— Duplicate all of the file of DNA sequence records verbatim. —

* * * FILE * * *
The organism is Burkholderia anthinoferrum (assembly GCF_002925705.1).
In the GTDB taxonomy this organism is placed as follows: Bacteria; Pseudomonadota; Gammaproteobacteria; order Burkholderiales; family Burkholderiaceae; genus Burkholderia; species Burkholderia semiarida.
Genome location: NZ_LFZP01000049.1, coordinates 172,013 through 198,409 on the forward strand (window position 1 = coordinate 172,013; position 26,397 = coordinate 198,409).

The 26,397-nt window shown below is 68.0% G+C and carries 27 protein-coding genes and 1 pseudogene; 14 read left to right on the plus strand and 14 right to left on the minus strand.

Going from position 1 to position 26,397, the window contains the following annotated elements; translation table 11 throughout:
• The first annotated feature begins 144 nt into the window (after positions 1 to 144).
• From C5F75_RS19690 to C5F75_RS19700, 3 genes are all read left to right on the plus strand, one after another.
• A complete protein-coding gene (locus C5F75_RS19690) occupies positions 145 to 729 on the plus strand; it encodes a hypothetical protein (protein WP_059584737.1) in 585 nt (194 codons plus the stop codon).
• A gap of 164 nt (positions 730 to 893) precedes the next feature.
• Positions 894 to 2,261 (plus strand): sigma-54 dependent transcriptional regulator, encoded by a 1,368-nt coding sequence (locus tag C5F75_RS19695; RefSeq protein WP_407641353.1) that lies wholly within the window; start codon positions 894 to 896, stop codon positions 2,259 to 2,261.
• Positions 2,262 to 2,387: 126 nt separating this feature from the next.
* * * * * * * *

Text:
The organism is Burkholderia anthinoferrum (assembly GCF_002925705.1).
In the GTDB taxonomy this organism is placed as follows: Bacteria; Pseudomonadota; Gammaproteobacteria; order Burkholderiales; family Burkholderiaceae; genus Burkholderia; species Burkholderia semiarida.
Genome location: NZ_LFZP01000049.1, coordinates 172,013 through 198,409 on the forward strand (window position 1 = coordinate 172,013; position 26,397 = coordinate 198,409).

The 26,397-nt window shown below is 68.0% G+C and carries 27 protein-coding genes and 1 pseudogene; 14 read left to right on the plus strand and 14 right to left on the minus strand.

Going from position 1 to position 26,397, the window contains the following annotated elements; translation table 11 throughout:
• The first annotated feature begins 144 nt into the window (after positions 1 to 144).
• From C5F75_RS19690 to C5F75_RS19700, 3 genes are all read left to right on the plus strand, one after another.
• A complete protein-coding gene (locus C5F75_RS19690) occupies positions 145 to 729 on the plus strand; it encodes a hypothetical protein (protein WP_059584737.1) in 585 nt (194 codons plus the stop codon).
• A gap of 164 nt (positions 730 to 893) precedes the next feature.
• Positions 894 to 2,261 (plus strand): sigma-54 dependent transcriptional regulator, encoded by a 1,368-nt coding sequence (locus tag C5F75_RS19695; RefSeq protein WP_407641353.1) that lies wholly within the window; start codon positions 894 to 896, stop codon positions 2,259 to 2,261.
• Positions 2,262 to 2,387: 126 nt separating this feature from the next.